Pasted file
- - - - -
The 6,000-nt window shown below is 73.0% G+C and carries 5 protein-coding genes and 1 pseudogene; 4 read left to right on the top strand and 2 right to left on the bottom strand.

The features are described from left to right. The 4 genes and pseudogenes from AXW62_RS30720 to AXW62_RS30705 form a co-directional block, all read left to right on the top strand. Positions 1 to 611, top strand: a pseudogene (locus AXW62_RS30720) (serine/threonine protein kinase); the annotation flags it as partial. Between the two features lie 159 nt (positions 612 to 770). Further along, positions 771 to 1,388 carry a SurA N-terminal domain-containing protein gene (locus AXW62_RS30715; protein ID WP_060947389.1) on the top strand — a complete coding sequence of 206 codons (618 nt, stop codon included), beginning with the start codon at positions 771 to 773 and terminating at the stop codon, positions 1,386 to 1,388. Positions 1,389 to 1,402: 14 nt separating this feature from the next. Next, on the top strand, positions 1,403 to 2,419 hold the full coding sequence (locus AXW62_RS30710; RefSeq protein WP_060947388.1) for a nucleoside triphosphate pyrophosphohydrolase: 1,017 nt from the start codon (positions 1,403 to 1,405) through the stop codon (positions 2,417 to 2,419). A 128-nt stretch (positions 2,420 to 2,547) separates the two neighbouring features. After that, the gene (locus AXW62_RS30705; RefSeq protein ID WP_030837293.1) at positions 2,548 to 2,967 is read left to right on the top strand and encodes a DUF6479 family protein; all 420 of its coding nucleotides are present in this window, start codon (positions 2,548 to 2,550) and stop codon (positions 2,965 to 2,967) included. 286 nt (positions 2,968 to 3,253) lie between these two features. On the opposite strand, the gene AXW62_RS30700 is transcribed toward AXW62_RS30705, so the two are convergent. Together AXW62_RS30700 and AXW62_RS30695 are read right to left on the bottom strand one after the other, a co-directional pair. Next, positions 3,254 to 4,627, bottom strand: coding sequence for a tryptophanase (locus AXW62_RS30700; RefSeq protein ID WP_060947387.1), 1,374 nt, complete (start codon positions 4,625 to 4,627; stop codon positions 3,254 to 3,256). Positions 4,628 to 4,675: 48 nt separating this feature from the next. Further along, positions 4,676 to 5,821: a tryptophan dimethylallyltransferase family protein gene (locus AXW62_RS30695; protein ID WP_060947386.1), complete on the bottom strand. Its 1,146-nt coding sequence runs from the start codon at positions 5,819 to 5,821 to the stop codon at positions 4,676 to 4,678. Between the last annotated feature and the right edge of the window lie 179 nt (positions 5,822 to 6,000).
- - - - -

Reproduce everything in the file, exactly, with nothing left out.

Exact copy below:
The 6,000-nt window shown below is 73.0% G+C and carries 5 protein-coding genes and 1 pseudogene; 4 read left to right on the top strand and 2 right to left on the bottom strand.

The features are described from left to right. The 4 genes and pseudogenes from AXW62_RS30720 to AXW62_RS30705 form a co-directional block, all read left to right on the top strand. Positions 1 to 611, top strand: a pseudogene (locus AXW62_RS30720) (serine/threonine protein kinase); the annotation flags it as partial. Between the two features lie 159 nt (positions 612 to 770). Further along, positions 771 to 1,388 carry a SurA N-terminal domain-containing protein gene (locus AXW62_RS30715; protein ID WP_060947389.1) on the top strand — a complete coding sequence of 206 codons (618 nt, stop codon included), beginning with the start codon at positions 771 to 773 and terminating at the stop codon, positions 1,386 to 1,388. Positions 1,389 to 1,402: 14 nt separating this feature from the next. Next, on the top strand, positions 1,403 to 2,419 hold the full coding sequence (locus AXW62_RS30710; RefSeq protein WP_060947388.1) for a nucleoside triphosphate pyrophosphohydrolase: 1,017 nt from the start codon (positions 1,403 to 1,405) through the stop codon (positions 2,417 to 2,419). A 128-nt stretch (positions 2,420 to 2,547) separates the two neighbouring features. After that, the gene (locus AXW62_RS30705; RefSeq protein ID WP_030837293.1) at positions 2,548 to 2,967 is read left to right on the top strand and encodes a DUF6479 family protein; all 420 of its coding nucleotides are present in this window, start codon (positions 2,548 to 2,550) and stop codon (positions 2,965 to 2,967) included. 286 nt (positions 2,968 to 3,253) lie between these two features. On the opposite strand, the gene AXW62_RS30700 is transcribed toward AXW62_RS30705, so the two are convergent. Together AXW62_RS30700 and AXW62_RS30695 are read right to left on the bottom strand one after the other, a co-directional pair. Next, positions 3,254 to 4,627, bottom strand: coding sequence for a tryptophanase (locus AXW62_RS30700; RefSeq protein ID WP_060947387.1), 1,374 nt, complete (start codon positions 4,625 to 4,627; stop codon positions 3,254 to 3,256). Positions 4,628 to 4,675: 48 nt separating this feature from the next. Further along, positions 4,676 to 5,821: a tryptophan dimethylallyltransferase family protein gene (locus AXW62_RS30695; protein ID WP_060947386.1), complete on the bottom strand. Its 1,146-nt coding sequence runs from the start codon at positions 5,819 to 5,821 to the stop codon at positions 4,676 to 4,678. Between the last annotated feature and the right edge of the window lie 179 nt (positions 5,822 to 6,000).